Pinkett Smith's publicist did not respond to Yahoo Life's request for comment. Paltrow's publicist did — pointing out the "Good Porn Guide" on Paltrow's wellness site Goop, which notes, "If you haven't checked what’s available in a while, you might be pleasantly surprised. There are a growing number of platforms building a body of porn that is compelling and diverse, shown through the female gaze, made by women, ethically produced — and hot." It then calls out works including those from Lust (proving that, even if Paltrow isn't aware of feminist porn, her writers are).

"I wish Gwyneth could have used her conversation with Jada to highlight our groundbreaking work just as she did on her website," says Lust.

This is not the first time that Pinkett Smith has talked about porn, noting in a 2019 Red Table Talk episode that she used to have "a little porn addiction." Her daughter Willow, meanwhile, admitted she began seeing porn online at age 11, but noted "…because I had you and daddy to actually have real conversations with, that stuff didn’t affect me because I had a connection with people I could talk to about it. And I knew what the reality was."

Erika Lust, center, behind the scenes on set with actors. (Photo: Adriana Eskenazi)
Erika Lust, center, behind the scenes on set with actors from the erotic feature Heidi & the Dough Boys. (Photo: Adriana Eskenazi)

Many viewers might not though, as noted in the more recent Red Table Talk, with a wide-ranging discussion about sex touching on topics from the importance of sexual communication in relationships and the difficulty of parenting teens in a social-media world to perceived problems with porn. 

Financial damages

But Trouble points out that lumping all porn together for criticism is not only inaccurate but potentially damaging. "Already we are up against so much…with the way that religious organizations, political lobbyists and corporations are pigeonholing sex workers out of legitimate banking and business opportunities," she says, referring to how some payment platforms shut out those in the adult industry. "Statements like these sensationalize porn in a way that actually ends up with us losing our jobs."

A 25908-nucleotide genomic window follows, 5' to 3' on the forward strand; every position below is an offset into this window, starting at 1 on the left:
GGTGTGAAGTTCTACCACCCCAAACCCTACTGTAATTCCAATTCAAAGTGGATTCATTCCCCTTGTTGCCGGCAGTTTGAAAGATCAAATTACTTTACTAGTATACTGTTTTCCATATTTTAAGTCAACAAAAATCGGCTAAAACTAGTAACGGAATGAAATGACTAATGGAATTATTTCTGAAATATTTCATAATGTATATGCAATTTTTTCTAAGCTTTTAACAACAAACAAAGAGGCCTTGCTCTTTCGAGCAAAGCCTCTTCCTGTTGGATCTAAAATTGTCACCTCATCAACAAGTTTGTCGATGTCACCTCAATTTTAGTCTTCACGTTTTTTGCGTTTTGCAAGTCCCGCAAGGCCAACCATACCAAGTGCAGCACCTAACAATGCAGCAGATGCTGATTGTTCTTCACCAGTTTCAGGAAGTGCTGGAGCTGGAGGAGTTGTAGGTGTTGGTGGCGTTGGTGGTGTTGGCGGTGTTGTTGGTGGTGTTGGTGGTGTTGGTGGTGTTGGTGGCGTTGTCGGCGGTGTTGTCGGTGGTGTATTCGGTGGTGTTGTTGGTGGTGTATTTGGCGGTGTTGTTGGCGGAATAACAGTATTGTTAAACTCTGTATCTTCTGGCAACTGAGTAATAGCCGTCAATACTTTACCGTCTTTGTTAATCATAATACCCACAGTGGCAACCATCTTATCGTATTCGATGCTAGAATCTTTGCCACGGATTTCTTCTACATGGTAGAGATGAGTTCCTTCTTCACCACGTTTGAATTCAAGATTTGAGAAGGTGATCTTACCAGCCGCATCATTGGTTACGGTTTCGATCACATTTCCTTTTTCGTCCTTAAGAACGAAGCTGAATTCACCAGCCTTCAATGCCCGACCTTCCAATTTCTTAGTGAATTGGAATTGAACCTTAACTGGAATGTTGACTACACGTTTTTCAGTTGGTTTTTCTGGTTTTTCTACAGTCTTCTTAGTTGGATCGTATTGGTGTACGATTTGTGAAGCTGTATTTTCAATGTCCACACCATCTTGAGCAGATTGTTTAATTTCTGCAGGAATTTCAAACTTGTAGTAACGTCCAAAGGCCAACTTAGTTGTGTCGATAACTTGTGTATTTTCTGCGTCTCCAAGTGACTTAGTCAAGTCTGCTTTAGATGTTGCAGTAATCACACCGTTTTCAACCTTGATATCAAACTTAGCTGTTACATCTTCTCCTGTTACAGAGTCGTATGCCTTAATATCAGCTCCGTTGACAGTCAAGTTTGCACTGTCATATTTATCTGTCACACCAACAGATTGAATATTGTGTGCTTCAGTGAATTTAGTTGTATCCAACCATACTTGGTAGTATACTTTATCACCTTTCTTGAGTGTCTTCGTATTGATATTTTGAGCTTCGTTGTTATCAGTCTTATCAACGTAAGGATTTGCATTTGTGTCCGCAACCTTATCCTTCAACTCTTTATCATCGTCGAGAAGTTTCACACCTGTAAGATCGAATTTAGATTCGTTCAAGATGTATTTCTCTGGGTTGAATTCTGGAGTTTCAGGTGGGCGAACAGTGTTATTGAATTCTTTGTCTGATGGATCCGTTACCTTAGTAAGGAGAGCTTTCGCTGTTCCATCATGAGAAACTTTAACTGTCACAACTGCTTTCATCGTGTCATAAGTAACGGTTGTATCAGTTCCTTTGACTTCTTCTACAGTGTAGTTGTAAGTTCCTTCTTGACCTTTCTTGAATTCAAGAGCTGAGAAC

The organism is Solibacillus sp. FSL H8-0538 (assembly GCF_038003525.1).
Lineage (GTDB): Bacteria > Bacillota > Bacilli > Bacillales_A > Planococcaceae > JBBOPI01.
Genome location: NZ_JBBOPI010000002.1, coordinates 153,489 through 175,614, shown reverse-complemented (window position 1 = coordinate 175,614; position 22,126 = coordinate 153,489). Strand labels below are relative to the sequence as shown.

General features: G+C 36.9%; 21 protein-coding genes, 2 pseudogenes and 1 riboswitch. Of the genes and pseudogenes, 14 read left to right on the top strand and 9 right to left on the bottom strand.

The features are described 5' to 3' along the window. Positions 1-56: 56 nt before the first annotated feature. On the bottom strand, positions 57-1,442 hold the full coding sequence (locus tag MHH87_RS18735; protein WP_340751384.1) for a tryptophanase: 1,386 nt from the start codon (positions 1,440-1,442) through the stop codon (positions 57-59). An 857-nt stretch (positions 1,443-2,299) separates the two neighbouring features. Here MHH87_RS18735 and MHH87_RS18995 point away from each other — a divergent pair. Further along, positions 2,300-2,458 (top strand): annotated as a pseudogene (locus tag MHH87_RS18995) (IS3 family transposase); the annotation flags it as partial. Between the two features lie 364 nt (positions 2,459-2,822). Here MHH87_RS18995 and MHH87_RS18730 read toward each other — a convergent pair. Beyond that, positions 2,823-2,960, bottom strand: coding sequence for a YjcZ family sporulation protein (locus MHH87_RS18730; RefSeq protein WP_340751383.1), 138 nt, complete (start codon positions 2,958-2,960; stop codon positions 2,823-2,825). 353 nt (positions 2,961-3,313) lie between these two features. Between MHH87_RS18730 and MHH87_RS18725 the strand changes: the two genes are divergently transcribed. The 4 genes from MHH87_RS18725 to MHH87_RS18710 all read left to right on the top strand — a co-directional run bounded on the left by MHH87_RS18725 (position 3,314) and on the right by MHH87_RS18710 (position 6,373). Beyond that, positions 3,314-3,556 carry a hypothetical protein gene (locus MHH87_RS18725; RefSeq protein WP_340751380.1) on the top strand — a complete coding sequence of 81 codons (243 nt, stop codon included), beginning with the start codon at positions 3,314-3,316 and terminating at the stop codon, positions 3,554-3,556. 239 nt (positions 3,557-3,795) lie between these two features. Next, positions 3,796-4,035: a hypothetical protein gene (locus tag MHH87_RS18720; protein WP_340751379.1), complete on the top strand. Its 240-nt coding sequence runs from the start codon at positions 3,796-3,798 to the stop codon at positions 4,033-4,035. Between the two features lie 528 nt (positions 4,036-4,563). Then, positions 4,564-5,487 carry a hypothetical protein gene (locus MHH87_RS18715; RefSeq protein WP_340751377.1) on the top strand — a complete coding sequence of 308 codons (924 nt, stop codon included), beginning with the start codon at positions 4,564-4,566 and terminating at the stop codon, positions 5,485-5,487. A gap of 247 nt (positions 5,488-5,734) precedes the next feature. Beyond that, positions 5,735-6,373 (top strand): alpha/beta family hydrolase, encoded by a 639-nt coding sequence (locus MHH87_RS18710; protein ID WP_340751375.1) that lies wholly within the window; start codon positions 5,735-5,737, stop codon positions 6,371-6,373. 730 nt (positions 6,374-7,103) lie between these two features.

Gallop, whose TED talk on the need for real vs. performative adult content went viral a full 12 years ago, highlights such financial blockades. "I have fought a battle every day to keep [Make Love Not Porn] going — not even to grow it," she says, pointing to an infrastructure that largely blocks adult content from doing business — from her not being able to take payments and pay Make Love Not Pornstars via Paypal, to having to "beg" the heads of video-sharing tech services for access and being banned from advertising on Facebook, Instagram and elsewhere.

"Jada and Gwyneth could help with the funding," Gallop suggests, "invite me on Red Table Talk and champion me."

If they and others are really concerned about women, Lust says, "we should be asking ourselves, 'How are women treated in the porn industry? Do governments guarantee basic labor rights for female sex workers? Are these women fully in charge of their own careers?'" Because if folks condemn the industry without mentioning this aspect, she explains, "we'll only end up reinforcing stigma over sex workers while conflating it with sex trafficking… There is the assumption that porn and sex work are always particularly exploitative for women, which just isn't true. So many female performers are empowered and elevated by what they do!"

As for Pinkett Smith's observation that porn doesn't care about the pleasure of women, Lust explains, "Depending on who you have directing and controlling the camera, the way you tell a story changes enormously." That’s why she has a mostly female and queer crew when I'm working on set, as well as in the office.

"I want to create a sex-positive space for women and queer people of any ethnicity and gender to reclaim their sexuality, pleasure and desires," she says.

Because bottom line? Feminist porn makers are on the same page as Paltrow and Pinkett Smith.

"Our ultimate mission is to end rape culture… to end everything Jada and Gwyneth are so worried about," says Gallop, who aims to do so "by showing how wonderful great, consensual, communicative sex is in the real world — to role model good sexual values and behavior and to make that aspirational."

But, says Lust, "We can't make an audience believe that porn is just one seedy, bad thing and that alternatives do not exist. Porn is always going to exist. The real solution to bad porn is making porn with clean values and from diverse perspectives."